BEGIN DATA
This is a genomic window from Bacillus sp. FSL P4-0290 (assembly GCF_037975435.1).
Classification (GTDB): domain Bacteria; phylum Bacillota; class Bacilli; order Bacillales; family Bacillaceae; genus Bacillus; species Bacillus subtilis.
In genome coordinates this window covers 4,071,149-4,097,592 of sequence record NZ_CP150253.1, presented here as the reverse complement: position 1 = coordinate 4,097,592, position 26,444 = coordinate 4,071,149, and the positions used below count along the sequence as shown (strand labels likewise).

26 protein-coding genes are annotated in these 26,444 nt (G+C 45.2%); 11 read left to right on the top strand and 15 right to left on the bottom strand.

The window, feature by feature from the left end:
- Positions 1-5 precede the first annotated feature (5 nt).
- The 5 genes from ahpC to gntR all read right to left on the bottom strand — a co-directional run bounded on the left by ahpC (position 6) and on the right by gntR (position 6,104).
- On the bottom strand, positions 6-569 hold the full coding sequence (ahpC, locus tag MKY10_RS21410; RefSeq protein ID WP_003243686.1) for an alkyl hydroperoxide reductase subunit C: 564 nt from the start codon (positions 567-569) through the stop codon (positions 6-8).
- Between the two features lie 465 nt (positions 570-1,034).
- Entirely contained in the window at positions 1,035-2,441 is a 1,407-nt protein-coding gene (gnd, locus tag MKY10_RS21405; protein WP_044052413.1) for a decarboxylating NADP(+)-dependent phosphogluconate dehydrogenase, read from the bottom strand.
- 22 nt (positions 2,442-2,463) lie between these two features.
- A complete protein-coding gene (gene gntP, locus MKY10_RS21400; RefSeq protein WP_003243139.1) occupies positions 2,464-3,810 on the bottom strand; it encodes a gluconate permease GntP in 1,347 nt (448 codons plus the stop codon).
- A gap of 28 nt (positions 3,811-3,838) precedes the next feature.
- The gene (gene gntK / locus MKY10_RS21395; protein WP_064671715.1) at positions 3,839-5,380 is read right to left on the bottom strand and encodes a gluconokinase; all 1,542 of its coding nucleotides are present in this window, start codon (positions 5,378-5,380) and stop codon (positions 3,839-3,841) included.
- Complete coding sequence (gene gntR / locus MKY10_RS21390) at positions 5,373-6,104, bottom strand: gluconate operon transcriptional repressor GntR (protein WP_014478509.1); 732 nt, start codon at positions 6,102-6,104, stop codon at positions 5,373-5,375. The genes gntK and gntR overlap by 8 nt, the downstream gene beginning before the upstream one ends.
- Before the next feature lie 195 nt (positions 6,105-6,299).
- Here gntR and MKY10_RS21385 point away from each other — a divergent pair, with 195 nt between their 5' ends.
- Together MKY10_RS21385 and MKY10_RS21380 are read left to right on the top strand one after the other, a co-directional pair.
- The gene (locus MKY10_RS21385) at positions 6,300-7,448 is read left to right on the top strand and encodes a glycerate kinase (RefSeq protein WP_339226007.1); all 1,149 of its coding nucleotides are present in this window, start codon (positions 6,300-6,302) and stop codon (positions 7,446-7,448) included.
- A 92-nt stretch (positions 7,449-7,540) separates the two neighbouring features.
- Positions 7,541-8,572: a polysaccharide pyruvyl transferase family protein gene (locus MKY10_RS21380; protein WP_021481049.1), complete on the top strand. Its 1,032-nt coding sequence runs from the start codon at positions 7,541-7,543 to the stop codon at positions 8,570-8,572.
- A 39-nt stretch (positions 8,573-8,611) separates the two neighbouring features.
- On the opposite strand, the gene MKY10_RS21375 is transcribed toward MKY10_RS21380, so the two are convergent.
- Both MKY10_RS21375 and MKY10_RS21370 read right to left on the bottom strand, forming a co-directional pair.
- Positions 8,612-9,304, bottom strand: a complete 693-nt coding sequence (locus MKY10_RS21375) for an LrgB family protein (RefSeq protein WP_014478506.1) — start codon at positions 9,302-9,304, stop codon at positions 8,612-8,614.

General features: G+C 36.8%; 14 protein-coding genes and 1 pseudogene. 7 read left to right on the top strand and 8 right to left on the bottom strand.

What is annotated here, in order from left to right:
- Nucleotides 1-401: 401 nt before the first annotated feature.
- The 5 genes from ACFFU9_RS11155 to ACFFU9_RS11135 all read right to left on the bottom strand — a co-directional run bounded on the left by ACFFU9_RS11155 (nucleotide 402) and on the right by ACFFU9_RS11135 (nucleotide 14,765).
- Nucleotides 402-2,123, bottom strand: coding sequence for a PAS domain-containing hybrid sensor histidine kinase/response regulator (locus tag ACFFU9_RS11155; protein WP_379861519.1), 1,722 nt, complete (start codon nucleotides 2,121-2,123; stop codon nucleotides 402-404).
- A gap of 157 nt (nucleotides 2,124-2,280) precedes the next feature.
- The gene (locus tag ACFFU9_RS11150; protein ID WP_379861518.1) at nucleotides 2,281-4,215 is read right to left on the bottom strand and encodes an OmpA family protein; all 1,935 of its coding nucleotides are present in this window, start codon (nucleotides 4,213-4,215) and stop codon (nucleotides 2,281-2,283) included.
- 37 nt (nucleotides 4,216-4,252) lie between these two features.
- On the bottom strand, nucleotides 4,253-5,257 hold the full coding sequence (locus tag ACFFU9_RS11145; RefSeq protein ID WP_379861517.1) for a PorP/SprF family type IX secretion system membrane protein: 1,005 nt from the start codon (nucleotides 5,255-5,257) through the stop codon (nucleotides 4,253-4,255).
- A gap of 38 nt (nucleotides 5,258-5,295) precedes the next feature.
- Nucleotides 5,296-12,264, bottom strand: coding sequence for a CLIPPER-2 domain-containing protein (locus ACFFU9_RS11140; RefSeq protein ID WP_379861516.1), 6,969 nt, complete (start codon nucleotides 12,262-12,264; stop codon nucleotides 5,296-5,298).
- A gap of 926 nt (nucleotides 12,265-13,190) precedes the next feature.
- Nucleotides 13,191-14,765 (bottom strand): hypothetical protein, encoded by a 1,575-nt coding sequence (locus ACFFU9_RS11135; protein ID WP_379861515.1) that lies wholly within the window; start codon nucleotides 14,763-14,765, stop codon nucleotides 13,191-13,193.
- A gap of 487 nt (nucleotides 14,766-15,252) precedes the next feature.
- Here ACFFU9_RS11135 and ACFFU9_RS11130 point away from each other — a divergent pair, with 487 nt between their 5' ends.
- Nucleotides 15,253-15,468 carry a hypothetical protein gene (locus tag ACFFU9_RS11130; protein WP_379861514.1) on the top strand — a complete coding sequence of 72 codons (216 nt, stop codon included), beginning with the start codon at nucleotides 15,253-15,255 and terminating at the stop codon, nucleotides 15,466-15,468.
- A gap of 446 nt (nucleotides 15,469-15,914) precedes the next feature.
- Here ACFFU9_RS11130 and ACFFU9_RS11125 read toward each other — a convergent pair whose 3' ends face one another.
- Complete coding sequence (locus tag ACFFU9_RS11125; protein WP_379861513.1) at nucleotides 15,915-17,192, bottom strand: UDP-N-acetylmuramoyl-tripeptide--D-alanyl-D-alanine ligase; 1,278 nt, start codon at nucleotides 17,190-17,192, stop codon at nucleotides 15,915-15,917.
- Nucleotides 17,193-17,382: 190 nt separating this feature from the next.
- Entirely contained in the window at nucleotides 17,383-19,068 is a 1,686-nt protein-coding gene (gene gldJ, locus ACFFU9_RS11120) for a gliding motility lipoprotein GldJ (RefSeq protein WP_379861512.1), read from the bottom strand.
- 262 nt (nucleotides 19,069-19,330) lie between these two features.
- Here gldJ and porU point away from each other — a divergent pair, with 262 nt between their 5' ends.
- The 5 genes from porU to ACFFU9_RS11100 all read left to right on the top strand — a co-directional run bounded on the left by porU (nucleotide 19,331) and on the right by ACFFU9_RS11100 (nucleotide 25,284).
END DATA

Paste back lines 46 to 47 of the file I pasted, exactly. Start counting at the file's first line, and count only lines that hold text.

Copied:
- Entirely contained in the window at nucleotides 17,383-19,068 is a 1,686-nt protein-coding gene (gene gldJ, locus ACFFU9_RS11120) for a gliding motility lipoprotein GldJ (RefSeq protein WP_379861512.1), read from the bottom strand.
- 262 nt (nucleotides 19,069-19,330) lie between these two features.